The Alaska Public Offices Commission may approve a legal opinion today that could encourage University of Alaska professors to run for state office.
In March, a lawyer from the university system asked APOC whether a faculty member would be required to repay his or her sabbatical salary if elected to office while on leave from the university. No, the agency replied in a draft opinion under consideration today.
The question is not an idle curiosity. This fall, Liz Snyder of Anchorage is running as a Democrat for the Alaska House seat held by Rep. Lance Pruitt, R-Anchorage. She has no primary election challenger and in November will face the winner of the Republican primary. In 2016, Pruitt defeated Democrat Harry Crawford by 157 votes out of 8,347 cast in the district.
Snyder, in an email to the Empire Wednesday, confirmed that her run for office prompted the University’s question. Snyder is an associate professor of public health and has been with the university since 2009.
“I have just completed sabbatical, so that’s kind of the focus of this inquiry,” she said by phone.
Snyder’s sabbatical ended in April, and her campaigning began after that, she said. If elected in the fall, she wouldn’t be able to fulfill an entire year of teaching, since the Legislative session starts in January.
“You cannot hold two taxpayer-funded positions at the same time,” she said.
Normally, the university allows faculty with at least five consecutive years to request a sabbatical “for study, formal education, research, and other scholarly and creative activity, generally at a reduced salary.”
One key condition of the sabbatical is that the professor must return to the university to teach at the end of the sabbatical. If they don’t, they must immediately repay all salary and benefits received during the sabbatical.
A university chancellor can waive the repayment demand under “extenuating circumstances,” such as a health crisis.
University employees are allowed to run for office, but if someone on sabbatical were elected, they wouldn’t be able to return to work and could request a waiver.
In this case, the university was curious: If it used the “extenuating circumstances” provision for a professor who was elected to office, would that count as an illegal political contribution?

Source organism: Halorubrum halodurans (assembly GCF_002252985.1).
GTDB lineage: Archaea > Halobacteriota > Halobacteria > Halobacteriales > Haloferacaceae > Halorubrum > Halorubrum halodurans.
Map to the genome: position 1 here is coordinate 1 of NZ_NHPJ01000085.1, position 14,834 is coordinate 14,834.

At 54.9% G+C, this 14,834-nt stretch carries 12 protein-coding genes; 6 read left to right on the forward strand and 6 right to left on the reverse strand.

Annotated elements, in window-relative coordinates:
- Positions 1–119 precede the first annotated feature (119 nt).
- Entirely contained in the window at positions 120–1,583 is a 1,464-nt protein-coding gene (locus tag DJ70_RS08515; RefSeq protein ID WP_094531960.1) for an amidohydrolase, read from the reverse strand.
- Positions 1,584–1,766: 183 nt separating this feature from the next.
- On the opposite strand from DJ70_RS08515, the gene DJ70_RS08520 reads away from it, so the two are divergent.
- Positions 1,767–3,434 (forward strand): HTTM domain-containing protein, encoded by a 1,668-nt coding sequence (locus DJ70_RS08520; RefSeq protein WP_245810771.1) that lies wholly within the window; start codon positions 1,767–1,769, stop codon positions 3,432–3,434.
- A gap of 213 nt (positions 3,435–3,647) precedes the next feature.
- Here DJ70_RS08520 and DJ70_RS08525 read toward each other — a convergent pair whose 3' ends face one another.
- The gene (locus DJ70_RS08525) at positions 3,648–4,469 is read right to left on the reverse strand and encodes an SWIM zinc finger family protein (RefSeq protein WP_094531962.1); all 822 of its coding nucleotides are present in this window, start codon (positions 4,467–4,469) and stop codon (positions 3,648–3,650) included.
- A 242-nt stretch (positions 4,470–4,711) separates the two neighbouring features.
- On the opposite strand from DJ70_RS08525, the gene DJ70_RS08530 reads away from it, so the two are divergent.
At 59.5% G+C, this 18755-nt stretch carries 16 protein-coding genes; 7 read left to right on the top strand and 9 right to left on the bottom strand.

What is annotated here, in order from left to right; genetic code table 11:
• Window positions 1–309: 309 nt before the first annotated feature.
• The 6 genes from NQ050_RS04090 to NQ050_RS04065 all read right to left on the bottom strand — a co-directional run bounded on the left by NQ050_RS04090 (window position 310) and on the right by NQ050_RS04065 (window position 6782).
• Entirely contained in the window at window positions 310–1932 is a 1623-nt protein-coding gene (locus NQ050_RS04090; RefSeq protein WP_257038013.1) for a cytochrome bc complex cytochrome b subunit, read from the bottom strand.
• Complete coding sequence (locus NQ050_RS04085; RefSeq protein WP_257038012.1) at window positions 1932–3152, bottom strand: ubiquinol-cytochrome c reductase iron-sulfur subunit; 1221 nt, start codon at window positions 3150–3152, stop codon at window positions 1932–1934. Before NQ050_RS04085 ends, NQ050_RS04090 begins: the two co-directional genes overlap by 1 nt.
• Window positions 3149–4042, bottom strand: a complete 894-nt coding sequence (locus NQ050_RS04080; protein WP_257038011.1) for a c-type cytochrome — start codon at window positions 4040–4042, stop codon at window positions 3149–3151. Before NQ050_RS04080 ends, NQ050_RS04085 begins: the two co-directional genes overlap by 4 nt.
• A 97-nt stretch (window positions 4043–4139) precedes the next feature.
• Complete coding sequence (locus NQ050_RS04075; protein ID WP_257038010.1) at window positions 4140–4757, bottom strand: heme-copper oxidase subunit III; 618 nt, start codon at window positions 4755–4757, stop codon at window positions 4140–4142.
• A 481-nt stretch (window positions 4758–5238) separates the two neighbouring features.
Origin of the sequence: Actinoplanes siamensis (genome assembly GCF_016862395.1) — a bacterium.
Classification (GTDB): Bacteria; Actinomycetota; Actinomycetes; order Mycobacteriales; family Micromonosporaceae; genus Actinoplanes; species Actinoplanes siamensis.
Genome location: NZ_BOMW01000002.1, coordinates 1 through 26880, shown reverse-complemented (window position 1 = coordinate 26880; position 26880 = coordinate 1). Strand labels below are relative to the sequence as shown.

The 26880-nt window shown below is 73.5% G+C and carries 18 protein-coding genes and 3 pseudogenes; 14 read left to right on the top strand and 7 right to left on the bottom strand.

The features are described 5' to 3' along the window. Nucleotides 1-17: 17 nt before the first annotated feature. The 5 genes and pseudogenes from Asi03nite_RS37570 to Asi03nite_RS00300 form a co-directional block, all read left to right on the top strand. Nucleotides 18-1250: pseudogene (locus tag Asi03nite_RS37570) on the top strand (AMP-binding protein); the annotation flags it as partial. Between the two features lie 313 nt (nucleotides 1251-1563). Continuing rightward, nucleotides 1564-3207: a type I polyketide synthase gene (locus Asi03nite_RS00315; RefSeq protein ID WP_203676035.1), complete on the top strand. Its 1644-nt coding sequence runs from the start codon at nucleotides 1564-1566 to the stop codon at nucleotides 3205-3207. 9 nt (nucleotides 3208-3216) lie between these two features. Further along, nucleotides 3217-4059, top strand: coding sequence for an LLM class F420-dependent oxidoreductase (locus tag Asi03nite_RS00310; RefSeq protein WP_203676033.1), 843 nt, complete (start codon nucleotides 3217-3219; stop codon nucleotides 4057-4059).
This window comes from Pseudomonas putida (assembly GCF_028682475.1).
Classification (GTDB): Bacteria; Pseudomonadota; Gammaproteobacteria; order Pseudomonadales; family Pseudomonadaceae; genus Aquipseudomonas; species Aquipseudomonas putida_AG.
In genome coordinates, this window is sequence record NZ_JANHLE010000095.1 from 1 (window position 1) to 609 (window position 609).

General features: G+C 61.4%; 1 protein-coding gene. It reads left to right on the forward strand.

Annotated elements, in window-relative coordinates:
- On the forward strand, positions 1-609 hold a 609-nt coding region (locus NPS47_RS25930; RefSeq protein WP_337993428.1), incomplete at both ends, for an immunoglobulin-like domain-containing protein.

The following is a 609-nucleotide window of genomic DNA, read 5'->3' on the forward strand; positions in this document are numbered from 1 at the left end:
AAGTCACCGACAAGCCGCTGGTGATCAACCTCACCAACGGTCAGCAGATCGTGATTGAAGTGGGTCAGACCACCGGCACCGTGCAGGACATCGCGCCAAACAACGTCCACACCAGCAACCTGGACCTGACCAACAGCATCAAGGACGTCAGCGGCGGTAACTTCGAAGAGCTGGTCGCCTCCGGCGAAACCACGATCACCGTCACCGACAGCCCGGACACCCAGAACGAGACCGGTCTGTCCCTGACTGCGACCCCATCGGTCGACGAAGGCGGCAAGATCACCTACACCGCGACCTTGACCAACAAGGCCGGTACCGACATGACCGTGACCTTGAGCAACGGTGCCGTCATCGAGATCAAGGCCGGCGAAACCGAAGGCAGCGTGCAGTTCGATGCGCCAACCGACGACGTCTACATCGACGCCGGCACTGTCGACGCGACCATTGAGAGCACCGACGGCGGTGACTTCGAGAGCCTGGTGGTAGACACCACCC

No, according to the draft opinion, because the state law and regulations in question control donations “made to influence the nomination or election of a candidate.”
“Here, the exemption is not made until the election is over; and is only a possibility if the faculty member has already won the election,” wrote Thomas Lucas, campaign disclosure coordinator for APOC, in the draft opinion.
Snyder said the question is fairly limited; it only applies to faculty coming back from sabbatical, but for them, it might make a difference in deciding whether or not to run for election.
“It’s an added consideration,” she said. “It certainly weighed very heavily in me wanting to run.”
The draft opinion written by Lucas is not final and must be approved by a majority of the five-member commission to become official. Approval of the opinion had been scheduled for the commission’s meeting last week, but the commission is operating with only four members, and not all four were available for last week’s meeting, requiring a delay.
Eastman had asked in February whether a political action committee he runs could legally accept online donations while the Legislature is in session. No, the agency said, but if Eastman himself is not treasurer and chair of the PAC, it may do so.
Unlike the U.S. Congress, few Alaska lawmakers operate their own PACs. According to APOC filings, the only two registered for this year’s elections are Eastman’s Alaska Conservative Leadership PAC and Gabby’s Tuesday PAC, operated by Rep. Gabrielle LeDoux, R-Anchorage.
• Contact reporter James Brooks at firstname.lastname@example.org or 523-2258.